And so here I agree with the majority that the instant appeal also presents a question of "insufficiency" but part company with it on the score as to who is guilty of the "insufficiency". The majority takes the view that the "question * * * is whether the showing made by Rutkin on his motion for a new trial is sufficient to require * * *" its granting.1 I take the view that the single issue for determination is whether Rutkin had been given a "sufficient" hearing by the District Court. On that score I am of the opinion that the record overwhelmingly established that Rutkin had not been given a "sufficient" hearing and that the District Court acted in abuse of its discretion in failing to give him such a hearing and that accordingly its denial of the motion for a new trial must be reversed with directions to give Rutkin a hearing in accordance with established practices of judicial decorum. In connection with the latter statement I desire to emphasize that the primary reason for my dissent is my grave concern that the affirmance by this Court of the District Court's denial of Rutkin's motion for a new trial may be construed as our giving sanction to its patent abuse of legal discretion, although the majority has in fact premised its disposition solely on its view that Frayne's proffered newly-discovered evidence is cumulative under applicable legal principles. On the latter score I disagree with the majority for the reasons subsequently stated but again I stress that such disagreement is wholly subsidiary to the single paramount issue as to whether the District Court acted in abuse of its discretion.
Indeed the majority's position is truly an anomalous one since, after noting that "* * * the court below refused to allow Frayne to give oral testimony or to be examined upon his affidavit", and further "* * * the court below heard statements by the Assistant United States Attorney, unsupported by any proof, which tended to challenge Frayne's veracity", and stating its conclusion "* * * that the procedure at the hearing below" was "summary", it nevertheless proceeded to affirm the District Court's denial of Rutkin's motion. (Emphasis supplied.)
It is regrettable that the majority did not set out in further detail what transpired at the hearing on the motion for a new trial. Not only was Tyne, the Assistant United States Attorney, permitted to challenge Frayne's veracity, but he was also permitted, in extraordinary and unorthodox manner, to castigate Frayne as "a paid informer" and to state that "We presently have Frayne under investigation now for a federal offense" and "This affidavit of Frayne's is fraught with suspicion." Further, Tyne was permitted to question one William O'Donald, Special Agent for the Internal Revenue Bureau, who was seated in the court room, with reference to an alleged conversation which he had with Frayne prior to the trial, although O'Donald was not called to the witness stand or sworn. Subsequently the District Court denied application by Rutkin's counsel for leave to call Frayne and O'Donald to the witness stand and to examine them with respect to Tyne's and O'Donald's statements.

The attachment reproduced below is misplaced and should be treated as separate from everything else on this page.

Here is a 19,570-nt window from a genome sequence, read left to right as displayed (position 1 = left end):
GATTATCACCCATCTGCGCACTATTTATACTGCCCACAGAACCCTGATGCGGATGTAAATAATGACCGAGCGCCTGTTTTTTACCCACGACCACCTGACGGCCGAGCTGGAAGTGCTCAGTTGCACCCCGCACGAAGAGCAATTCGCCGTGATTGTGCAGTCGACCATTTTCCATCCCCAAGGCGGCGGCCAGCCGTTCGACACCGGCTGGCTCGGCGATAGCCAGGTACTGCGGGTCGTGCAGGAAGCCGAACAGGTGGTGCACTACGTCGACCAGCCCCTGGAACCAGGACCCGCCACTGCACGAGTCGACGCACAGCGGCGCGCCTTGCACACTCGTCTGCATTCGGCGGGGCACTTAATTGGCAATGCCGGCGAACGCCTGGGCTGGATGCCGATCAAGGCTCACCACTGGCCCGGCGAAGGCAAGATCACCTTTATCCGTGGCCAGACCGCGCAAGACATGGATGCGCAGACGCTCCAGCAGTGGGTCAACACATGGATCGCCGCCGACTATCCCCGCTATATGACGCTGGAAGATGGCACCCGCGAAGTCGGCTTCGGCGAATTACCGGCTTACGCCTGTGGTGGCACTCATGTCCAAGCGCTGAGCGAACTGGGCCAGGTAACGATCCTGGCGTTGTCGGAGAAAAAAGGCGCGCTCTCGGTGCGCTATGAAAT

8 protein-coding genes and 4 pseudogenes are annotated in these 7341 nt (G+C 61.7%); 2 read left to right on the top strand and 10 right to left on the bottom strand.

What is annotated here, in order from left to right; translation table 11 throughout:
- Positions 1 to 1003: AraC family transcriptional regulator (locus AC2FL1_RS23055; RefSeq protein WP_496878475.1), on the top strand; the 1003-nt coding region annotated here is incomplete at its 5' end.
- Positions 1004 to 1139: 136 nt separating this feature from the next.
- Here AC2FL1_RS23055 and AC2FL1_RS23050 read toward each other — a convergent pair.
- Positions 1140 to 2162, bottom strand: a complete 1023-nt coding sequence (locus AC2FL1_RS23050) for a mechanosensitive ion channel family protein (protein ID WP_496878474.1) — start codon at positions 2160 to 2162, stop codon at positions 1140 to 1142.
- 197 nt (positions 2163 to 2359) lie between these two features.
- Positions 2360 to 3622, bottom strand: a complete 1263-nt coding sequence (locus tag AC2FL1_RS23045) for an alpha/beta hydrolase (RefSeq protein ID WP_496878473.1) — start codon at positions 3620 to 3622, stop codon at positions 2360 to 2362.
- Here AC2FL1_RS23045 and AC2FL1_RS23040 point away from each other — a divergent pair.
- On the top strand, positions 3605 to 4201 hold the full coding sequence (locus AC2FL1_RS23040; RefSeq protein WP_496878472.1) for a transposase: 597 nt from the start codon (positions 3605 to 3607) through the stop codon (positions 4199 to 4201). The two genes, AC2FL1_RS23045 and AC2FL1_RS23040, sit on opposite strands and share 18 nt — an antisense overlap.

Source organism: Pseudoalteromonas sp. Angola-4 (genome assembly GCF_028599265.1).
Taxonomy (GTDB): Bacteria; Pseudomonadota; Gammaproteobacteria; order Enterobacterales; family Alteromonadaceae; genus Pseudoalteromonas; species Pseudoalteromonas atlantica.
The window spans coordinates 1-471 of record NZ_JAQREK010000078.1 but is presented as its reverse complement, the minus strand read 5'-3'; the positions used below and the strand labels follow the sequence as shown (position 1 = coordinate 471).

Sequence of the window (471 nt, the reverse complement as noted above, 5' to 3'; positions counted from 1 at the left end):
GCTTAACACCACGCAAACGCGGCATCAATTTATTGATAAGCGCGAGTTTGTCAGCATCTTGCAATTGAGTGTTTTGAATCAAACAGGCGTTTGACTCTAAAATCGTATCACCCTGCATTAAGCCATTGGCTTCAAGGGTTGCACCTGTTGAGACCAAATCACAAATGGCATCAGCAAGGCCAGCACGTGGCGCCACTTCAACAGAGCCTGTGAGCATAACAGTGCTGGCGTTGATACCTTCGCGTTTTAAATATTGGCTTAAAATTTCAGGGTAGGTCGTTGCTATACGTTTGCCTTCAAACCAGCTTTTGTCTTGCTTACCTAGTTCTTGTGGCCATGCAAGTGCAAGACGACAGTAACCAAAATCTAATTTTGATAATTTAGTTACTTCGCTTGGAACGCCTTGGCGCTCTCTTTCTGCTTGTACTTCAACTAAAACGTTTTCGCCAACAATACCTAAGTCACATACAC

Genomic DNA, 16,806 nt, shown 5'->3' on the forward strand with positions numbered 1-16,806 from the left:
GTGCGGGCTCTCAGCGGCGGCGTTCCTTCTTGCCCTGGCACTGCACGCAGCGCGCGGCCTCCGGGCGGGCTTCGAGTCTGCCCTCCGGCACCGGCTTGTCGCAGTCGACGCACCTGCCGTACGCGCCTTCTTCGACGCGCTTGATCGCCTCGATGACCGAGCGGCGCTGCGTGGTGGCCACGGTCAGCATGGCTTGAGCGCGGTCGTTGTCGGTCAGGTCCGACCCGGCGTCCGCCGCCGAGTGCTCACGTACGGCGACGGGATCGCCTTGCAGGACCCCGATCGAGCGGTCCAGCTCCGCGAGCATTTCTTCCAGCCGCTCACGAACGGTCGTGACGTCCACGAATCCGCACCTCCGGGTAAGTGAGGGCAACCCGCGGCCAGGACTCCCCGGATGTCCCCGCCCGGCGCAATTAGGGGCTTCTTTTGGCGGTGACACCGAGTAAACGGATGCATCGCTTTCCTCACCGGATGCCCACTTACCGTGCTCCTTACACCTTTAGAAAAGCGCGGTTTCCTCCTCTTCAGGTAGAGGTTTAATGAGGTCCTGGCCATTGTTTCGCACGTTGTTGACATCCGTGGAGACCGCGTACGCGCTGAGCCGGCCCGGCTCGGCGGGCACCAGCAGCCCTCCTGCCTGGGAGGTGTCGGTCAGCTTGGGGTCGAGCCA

Under the facts as stated I cannot subscribe to the majority's holding that "upon reading the transcript of the hearing in the court below, we are convinced that the court gave adequate consideration to Rutkin's motion."
The majority's affirmance of the District Court's denial of Rutkin's motion for a new trial was premised on its view that Frayne's proffered after-discovered evidence was "merely cumulative and impeaching and was not of such a character as would probably lead to acquittal at a new trial."
Inherent in the majority's expression on this point is its holding that evidence is to be inexorably classified as "merely cumulative" when it is repetitious of testimony already received.
That holding is at variance with well-settled principles which may be stated as follows:
The test whether evidence is cumulative is not whether it tends to establish the same fact, but rather whether it is different in kind, quality or grade.2 New evidence of a higher grade or character should not be classified as merely cumulative.3 Evidence of disinterested witnesses although repetitious of that given by an interested party is evidence of "another character" and "in justice the two classes of testimony should be distinguished, and the defendant should have the benefit of the declarations of disinterested witnesses."4 The criterion to be applied is whether the new evidence, notwithstanding its cumulative character, "possesses sufficient probative force to render probable a different result upon a retrial of the case"; if it does, "it will then warrant and require an order granting a new trial."5